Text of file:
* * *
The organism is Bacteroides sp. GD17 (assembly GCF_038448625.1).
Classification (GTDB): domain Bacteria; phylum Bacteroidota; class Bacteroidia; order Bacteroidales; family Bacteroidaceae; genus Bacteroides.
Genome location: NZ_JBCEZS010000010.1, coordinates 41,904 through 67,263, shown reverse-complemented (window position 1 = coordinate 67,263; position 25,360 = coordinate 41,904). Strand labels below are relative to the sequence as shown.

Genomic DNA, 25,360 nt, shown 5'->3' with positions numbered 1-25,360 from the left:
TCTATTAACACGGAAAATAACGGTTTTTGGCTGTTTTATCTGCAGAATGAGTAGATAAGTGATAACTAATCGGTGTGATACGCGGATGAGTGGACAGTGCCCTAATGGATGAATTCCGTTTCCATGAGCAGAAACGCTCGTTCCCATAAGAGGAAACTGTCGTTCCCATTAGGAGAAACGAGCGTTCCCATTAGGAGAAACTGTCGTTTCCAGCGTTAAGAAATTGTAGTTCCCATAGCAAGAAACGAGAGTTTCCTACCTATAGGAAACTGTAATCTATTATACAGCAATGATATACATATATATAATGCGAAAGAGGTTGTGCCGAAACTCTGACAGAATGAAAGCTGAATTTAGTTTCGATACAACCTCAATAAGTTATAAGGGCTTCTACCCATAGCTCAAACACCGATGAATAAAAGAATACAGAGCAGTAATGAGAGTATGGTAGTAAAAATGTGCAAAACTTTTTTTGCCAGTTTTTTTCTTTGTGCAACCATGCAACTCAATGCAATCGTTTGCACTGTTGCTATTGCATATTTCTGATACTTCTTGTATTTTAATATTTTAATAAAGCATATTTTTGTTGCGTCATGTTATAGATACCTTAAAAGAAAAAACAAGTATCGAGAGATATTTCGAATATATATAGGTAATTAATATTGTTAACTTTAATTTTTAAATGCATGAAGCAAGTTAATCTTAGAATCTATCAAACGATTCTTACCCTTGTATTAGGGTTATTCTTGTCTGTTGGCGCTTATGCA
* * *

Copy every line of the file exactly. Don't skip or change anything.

The organism is Bacteroides sp. GD17 (assembly GCF_038448625.1).
Classification (GTDB): domain Bacteria; phylum Bacteroidota; class Bacteroidia; order Bacteroidales; family Bacteroidaceae; genus Bacteroides.
Genome location: NZ_JBCEZS010000010.1, coordinates 41,904 through 67,263, shown reverse-complemented (window position 1 = coordinate 67,263; position 25,360 = coordinate 41,904). Strand labels below are relative to the sequence as shown.

Genomic DNA, 25,360 nt, shown 5'->3' with positions numbered 1-25,360 from the left:
TCTATTAACACGGAAAATAACGGTTTTTGGCTGTTTTATCTGCAGAATGAGTAGATAAGTGATAACTAATCGGTGTGATACGCGGATGAGTGGACAGTGCCCTAATGGATGAATTCCGTTTCCATGAGCAGAAACGCTCGTTCCCATAAGAGGAAACTGTCGTTCCCATTAGGAGAAACGAGCGTTCCCATTAGGAGAAACTGTCGTTTCCAGCGTTAAGAAATTGTAGTTCCCATAGCAAGAAACGAGAGTTTCCTACCTATAGGAAACTGTAATCTATTATACAGCAATGATATACATATATATAATGCGAAAGAGGTTGTGCCGAAACTCTGACAGAATGAAAGCTGAATTTAGTTTCGATACAACCTCAATAAGTTATAAGGGCTTCTACCCATAGCTCAAACACCGATGAATAAAAGAATACAGAGCAGTAATGAGAGTATGGTAGTAAAAATGTGCAAAACTTTTTTTGCCAGTTTTTTTCTTTGTGCAACCATGCAACTCAATGCAATCGTTTGCACTGTTGCTATTGCATATTTCTGATACTTCTTGTATTTTAATATTTTAATAAAGCATATTTTTGTTGCGTCATGTTATAGATACCTTAAAAGAAAAAACAAGTATCGAGAGATATTTCGAATATATATAGGTAATTAATATTGTTAACTTTAATTTTTAAATGCATGAAGCAAGTTAATCTTAGAATCTATCAAACGATTCTTACCCTTGTATTAGGGTTATTCTTGTCTGTTGGCGCTTATGCA